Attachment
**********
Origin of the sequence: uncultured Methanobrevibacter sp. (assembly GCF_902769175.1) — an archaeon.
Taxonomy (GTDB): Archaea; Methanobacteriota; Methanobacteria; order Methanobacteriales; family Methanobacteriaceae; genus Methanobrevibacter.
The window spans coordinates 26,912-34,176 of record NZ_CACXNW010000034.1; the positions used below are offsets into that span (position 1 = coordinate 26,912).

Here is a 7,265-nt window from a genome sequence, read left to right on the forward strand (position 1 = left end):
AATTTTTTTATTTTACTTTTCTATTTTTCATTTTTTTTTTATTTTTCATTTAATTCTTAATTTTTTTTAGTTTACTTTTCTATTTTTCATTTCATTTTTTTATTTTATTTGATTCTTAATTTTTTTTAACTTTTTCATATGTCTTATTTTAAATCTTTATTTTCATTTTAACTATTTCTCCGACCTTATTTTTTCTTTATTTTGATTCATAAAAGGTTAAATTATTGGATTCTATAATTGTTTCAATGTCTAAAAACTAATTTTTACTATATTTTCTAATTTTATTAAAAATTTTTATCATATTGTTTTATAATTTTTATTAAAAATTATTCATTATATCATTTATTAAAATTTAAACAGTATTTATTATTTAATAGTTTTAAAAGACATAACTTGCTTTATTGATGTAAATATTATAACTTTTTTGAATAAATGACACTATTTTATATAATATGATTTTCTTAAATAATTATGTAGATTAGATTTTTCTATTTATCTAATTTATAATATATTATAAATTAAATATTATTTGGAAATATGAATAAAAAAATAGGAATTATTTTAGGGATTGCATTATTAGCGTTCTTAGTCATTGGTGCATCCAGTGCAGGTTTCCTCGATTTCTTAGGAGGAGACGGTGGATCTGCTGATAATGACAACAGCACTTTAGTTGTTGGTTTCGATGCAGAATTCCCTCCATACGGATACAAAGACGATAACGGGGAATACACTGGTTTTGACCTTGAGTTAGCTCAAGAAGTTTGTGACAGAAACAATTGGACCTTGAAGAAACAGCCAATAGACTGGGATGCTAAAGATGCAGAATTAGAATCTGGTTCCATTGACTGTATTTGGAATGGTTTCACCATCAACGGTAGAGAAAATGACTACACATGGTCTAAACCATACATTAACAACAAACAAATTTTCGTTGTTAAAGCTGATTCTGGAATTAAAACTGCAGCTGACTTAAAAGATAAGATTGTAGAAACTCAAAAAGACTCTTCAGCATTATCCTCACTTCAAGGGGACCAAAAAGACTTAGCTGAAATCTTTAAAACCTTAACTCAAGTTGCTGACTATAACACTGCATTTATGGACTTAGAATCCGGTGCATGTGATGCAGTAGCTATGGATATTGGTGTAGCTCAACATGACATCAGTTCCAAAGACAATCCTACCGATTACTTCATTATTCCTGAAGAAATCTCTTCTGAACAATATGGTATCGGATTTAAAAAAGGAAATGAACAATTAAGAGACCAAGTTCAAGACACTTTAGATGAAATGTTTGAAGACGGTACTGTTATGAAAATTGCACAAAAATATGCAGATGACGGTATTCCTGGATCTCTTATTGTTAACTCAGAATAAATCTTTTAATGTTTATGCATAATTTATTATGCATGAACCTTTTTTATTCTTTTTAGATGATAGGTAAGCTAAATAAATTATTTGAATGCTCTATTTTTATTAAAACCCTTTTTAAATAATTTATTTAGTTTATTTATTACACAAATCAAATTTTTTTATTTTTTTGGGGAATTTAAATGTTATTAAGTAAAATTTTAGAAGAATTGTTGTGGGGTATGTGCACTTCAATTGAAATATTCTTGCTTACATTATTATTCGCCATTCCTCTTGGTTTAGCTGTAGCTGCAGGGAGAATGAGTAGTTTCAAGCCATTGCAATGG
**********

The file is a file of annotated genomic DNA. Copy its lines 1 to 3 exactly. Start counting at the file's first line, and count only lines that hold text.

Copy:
Origin of the sequence: uncultured Methanobrevibacter sp. (assembly GCF_902769175.1) — an archaeon.
Taxonomy (GTDB): Archaea; Methanobacteriota; Methanobacteria; order Methanobacteriales; family Methanobacteriaceae; genus Methanobrevibacter.
The window spans coordinates 26,912-34,176 of record NZ_CACXNW010000034.1; the positions used below are offsets into that span (position 1 = coordinate 26,912).